Back in the good old days it seemed a lot easier to anticipate what kinds of hires your firm would need to make and how to make them happen. Talent pipelines were straightforward, big databases made for easy hires, job descriptions were fairly standard, and there was almost never a request for a purple squirrel.
To be fair, probably over 50 percent of all positions are still pretty much routine and don’t require any special skills or effort. But the other half is a different story.
Recruiters are more and more frequently called on to hire people with experience and education that they have never looked at before. They are asked to deal with frequently changing job requirements, uncertainty about qualifications, tight timelines, and for people with skills and knowledge that may not even exist. They have to deal with brands that are often unaligned with the positions they are recruiting for, or they are dealing with distant geographies or unfamiliar cultures.
So how can you survive as a recruiter or a recruiting leader in this kind of VUCA world?
First of all let us start by making everything easier by dividing all the open requisitions you have into four buckets or categories.
All the easy requisitions – the ones where there is a solid supply and clear requirements. These are the receptionists, lower-level manufacturing folks, sales associates, and other similar ones. Any recruiter can handle these.
The jobs that are fairly hard to fill but have clear requirements (for e.g. lawyer, HR generalist). Sourcing them is not as hard as closing them. Again, most recruiters have no trouble with these jobs and, if they do, there are agencies that can help.
Entry-level jobs, college hires, mid-level professionals where selection and fit are important but sourcing them is only moderately difficult. Junior-level recruiters can get experience working these requisitions and there are automated tools to help with selection and fit.
This is the category we talked about at the beginning – the vague, uncertain and often complex jobs that require recruiters with a high degree of confidence, skill and persistence to fill. Every aspect of hiring these people is hard from sourcing to closing.
So how do you tackle Bucket 4?
Here are a few things you can do to make it much easier to fill these jobs with minimal stress and maximum success:
#1 What’s Your Employment Brand?
Sourcing for these tough positions is only made more difficult by either the lack of a strong corporate brand or by a negative brand. When the job is foreign to the type of firm, it is also hard to garner candidate interest or even awareness.
The primary way to overcome the brand issue is through the creative use of social media and referrals. You will need to find messages that resonate with the potential candidates. General Electric recently concluded a highly successful advertising campaign called “What’s the Matter With Owen?” designed to change the attitudes of young programmers about working for GE, which is perceived a manufacturing company.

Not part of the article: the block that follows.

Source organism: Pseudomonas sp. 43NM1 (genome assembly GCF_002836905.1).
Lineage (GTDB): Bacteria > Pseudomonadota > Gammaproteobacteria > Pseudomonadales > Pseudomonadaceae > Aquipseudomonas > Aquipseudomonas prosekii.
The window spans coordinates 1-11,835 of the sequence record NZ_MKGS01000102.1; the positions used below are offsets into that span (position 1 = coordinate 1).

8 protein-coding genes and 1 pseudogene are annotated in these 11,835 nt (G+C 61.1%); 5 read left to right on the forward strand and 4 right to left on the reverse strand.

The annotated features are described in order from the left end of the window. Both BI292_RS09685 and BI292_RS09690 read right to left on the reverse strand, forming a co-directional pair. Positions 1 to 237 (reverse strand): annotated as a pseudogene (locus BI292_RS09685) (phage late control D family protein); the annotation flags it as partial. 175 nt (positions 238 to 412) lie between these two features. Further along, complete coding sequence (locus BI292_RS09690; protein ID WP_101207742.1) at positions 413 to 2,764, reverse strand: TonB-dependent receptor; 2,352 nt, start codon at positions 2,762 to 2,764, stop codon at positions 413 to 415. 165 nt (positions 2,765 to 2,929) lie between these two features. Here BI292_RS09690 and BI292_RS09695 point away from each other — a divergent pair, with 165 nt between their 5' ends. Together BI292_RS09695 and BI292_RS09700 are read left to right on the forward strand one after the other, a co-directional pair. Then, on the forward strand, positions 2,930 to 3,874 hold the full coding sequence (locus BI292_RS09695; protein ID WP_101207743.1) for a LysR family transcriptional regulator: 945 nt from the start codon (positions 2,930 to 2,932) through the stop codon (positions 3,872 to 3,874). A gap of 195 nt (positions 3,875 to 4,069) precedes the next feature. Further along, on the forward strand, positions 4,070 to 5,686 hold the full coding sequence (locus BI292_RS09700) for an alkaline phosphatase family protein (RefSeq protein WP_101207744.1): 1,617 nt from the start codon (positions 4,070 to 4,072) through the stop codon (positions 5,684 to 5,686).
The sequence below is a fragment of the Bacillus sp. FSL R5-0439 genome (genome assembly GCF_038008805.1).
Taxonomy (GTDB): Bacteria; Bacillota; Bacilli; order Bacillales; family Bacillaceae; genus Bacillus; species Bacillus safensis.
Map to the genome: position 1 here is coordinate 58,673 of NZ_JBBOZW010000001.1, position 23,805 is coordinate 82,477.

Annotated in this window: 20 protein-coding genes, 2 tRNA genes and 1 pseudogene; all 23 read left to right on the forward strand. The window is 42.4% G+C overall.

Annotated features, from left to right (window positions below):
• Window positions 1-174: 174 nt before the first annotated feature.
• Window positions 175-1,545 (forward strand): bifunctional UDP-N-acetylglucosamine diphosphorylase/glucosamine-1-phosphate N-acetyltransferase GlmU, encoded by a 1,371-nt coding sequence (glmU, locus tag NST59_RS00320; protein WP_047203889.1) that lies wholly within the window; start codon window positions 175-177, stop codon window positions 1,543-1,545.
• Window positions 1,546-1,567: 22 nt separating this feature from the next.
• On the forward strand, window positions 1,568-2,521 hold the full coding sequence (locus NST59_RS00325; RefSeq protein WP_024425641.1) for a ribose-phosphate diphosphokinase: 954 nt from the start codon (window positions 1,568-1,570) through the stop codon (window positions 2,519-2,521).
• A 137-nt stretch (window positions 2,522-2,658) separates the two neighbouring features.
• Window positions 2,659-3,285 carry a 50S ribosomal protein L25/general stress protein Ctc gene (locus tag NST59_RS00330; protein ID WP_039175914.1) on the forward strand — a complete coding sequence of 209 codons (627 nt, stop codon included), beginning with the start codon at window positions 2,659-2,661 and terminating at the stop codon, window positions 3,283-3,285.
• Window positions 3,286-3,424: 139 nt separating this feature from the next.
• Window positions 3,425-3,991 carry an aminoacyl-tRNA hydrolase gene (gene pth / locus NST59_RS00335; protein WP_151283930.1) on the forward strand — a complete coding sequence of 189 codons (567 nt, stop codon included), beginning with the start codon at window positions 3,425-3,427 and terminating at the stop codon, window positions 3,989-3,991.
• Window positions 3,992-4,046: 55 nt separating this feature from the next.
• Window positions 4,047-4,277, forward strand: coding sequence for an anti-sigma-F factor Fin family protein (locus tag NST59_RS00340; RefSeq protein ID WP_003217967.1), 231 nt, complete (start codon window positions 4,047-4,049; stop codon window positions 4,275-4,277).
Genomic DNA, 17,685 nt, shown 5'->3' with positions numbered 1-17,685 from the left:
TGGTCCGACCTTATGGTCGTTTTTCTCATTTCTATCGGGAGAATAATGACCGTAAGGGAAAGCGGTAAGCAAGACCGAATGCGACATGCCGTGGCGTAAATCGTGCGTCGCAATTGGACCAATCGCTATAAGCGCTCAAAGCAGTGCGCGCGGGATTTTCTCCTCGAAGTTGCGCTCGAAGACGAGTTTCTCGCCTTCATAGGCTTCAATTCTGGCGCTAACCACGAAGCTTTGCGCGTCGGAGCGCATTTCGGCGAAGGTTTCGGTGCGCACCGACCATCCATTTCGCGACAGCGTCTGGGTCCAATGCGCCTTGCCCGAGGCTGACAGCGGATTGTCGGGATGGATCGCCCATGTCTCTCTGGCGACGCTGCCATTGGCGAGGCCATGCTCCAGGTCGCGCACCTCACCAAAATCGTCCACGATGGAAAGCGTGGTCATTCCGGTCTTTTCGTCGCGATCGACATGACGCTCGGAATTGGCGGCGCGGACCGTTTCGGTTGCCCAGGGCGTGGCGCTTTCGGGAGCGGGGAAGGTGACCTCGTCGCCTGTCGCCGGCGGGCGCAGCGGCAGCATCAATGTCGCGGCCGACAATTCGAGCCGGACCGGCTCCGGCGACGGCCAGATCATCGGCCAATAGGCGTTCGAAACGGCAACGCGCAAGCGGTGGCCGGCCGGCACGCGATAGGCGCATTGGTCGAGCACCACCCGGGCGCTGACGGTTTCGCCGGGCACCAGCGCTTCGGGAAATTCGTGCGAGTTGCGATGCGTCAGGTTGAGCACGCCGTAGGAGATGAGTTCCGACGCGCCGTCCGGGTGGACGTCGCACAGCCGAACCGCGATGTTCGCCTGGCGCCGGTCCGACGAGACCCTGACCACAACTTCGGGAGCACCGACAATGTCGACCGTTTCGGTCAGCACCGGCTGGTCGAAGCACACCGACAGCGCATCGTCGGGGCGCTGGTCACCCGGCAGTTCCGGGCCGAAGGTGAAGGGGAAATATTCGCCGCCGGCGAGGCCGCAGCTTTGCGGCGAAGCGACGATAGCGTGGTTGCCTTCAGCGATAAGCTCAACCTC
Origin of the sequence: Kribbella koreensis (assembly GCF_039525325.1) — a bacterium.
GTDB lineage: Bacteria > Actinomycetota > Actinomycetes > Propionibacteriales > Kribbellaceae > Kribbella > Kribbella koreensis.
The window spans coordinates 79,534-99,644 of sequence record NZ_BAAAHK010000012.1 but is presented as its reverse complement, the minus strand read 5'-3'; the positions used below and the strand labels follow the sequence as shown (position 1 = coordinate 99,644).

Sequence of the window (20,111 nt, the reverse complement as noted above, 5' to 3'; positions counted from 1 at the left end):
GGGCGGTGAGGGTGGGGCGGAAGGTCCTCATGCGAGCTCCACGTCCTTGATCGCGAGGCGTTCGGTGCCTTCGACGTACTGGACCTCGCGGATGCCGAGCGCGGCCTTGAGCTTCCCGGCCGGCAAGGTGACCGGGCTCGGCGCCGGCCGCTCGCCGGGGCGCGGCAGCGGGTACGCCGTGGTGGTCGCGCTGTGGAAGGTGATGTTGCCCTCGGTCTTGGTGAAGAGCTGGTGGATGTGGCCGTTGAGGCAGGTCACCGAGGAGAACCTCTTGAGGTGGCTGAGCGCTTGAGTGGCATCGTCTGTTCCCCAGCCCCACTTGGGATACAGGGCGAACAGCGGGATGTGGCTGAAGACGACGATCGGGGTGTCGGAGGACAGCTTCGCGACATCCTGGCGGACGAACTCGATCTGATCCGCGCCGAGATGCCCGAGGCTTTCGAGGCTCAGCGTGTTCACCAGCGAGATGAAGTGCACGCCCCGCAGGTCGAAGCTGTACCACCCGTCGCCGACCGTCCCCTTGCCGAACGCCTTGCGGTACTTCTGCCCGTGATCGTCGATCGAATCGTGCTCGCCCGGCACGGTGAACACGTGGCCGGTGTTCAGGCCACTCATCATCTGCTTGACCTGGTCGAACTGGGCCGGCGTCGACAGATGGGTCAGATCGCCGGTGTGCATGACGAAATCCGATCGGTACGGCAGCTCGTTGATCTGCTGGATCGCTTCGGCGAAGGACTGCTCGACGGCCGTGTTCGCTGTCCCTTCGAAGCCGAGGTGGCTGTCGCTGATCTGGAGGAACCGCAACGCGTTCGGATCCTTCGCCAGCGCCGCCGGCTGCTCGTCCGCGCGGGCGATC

#2 Most Experienced Recruiter
These positions should be given to your most experienced and creative recruiters. Every recruiting team needs to have 2-3 recruiters who are great at sourcing using conventional and unconventional methods. Sourcing for these types of people will require detective-level skills and may involve everything from referrals to deep web searches. But before giving these requisitions to anyone, having a deep conversation with the hiring manager is essential.
#3 Negotiate the Deal
You as recruiting leader, the recruiter and the hiring manager all need to really understand what the position is all about and what its most essential skills are. You need to get the hiring manager to spell out the most critical skills this position needs and also where he/she will be willing to compromise. You will need to negotiate with the hiring manager to balance as best you can the skills and background required with what you know exists in the talent market.
In some cases, it may be possible to break a position that has impossible requirements into two positions where you can find people with the needed skills. In other cases, you may be stuck with the impossible but you will have a much better relationship with the hiring manager.
#4 Be Prepared
Anticipate as much as you can what the needs may be based on the overall corporate strategy and on new products or services that you have heard about. For example, a large sporting goods retailer moved from selling known brands to also selling its own branded items that were designed by an in-house team. The recruiting team has to source, close and get a team on-board within a tight time frame.
By anticipating this move, the team already had a recruiter with experience recruiting sporting goods designers and fashion designers.
#5 Be Realistic
Make sure both you and the hiring manager are aware of how long it may take to find the right person and why it may take that long. Being very clear upfront about the time you think it will take versus the expectations of the hiring manager is critical. Having a service level agreement (SLA) in place, even if it is only verbal, can be a great help when the search is harder than you thought.
#6 Keep Everyone Informed
Make sure that you keep the hiring manager and anyone else concerned about this position informed regularly and frequently about what you are doing, what you have done and where you are in the process. Nothing grows distrust and disharmony more than not communicating.
Hiring hard-to-find people doesn’t have to be painful. In the hands of a creative recruiter it can be a rewarding challenge.
Kevin will be speaking about the future of workforce in a VUCA world at the tenth annual Australasian Talent Conference (ATC), Sydney in July. Join Kevin and other global and local leaders in talent management to learn more. Register now for the event!
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